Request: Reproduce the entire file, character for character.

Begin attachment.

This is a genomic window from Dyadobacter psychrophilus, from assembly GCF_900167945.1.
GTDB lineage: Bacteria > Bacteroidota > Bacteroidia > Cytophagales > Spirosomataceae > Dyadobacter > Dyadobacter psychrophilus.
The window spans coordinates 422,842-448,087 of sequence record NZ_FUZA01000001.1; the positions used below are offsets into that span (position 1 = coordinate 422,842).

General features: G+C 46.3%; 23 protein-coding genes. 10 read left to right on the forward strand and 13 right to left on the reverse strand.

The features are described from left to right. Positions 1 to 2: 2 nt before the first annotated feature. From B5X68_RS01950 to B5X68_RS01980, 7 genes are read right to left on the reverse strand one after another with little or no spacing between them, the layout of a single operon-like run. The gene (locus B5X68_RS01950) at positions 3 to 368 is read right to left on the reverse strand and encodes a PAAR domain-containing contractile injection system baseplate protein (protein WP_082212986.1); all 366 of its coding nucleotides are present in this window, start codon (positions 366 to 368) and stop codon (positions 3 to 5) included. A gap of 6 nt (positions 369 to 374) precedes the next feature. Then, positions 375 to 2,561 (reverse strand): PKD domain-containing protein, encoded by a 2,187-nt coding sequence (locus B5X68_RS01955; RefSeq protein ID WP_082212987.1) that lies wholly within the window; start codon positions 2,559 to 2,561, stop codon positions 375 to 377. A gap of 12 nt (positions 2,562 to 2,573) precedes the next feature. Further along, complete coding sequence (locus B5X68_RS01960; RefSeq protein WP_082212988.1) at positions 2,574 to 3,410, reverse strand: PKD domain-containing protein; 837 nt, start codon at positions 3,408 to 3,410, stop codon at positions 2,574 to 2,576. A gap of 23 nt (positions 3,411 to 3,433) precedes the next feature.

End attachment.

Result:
This is a genomic window from Dyadobacter psychrophilus, from assembly GCF_900167945.1.
GTDB lineage: Bacteria > Bacteroidota > Bacteroidia > Cytophagales > Spirosomataceae > Dyadobacter > Dyadobacter psychrophilus.
The window spans coordinates 422,842-448,087 of sequence record NZ_FUZA01000001.1; the positions used below are offsets into that span (position 1 = coordinate 422,842).

General features: G+C 46.3%; 23 protein-coding genes. 10 read left to right on the forward strand and 13 right to left on the reverse strand.

The features are described from left to right. Positions 1 to 2: 2 nt before the first annotated feature. From B5X68_RS01950 to B5X68_RS01980, 7 genes are read right to left on the reverse strand one after another with little or no spacing between them, the layout of a single operon-like run. The gene (locus B5X68_RS01950) at positions 3 to 368 is read right to left on the reverse strand and encodes a PAAR domain-containing contractile injection system baseplate protein (protein WP_082212986.1); all 366 of its coding nucleotides are present in this window, start codon (positions 366 to 368) and stop codon (positions 3 to 5) included. A gap of 6 nt (positions 369 to 374) precedes the next feature. Then, positions 375 to 2,561 (reverse strand): PKD domain-containing protein, encoded by a 2,187-nt coding sequence (locus B5X68_RS01955; RefSeq protein ID WP_082212987.1) that lies wholly within the window; start codon positions 2,559 to 2,561, stop codon positions 375 to 377. A gap of 12 nt (positions 2,562 to 2,573) precedes the next feature. Further along, complete coding sequence (locus B5X68_RS01960; RefSeq protein WP_082212988.1) at positions 2,574 to 3,410, reverse strand: PKD domain-containing protein; 837 nt, start codon at positions 3,408 to 3,410, stop codon at positions 2,574 to 2,576. A gap of 23 nt (positions 3,411 to 3,433) precedes the next feature.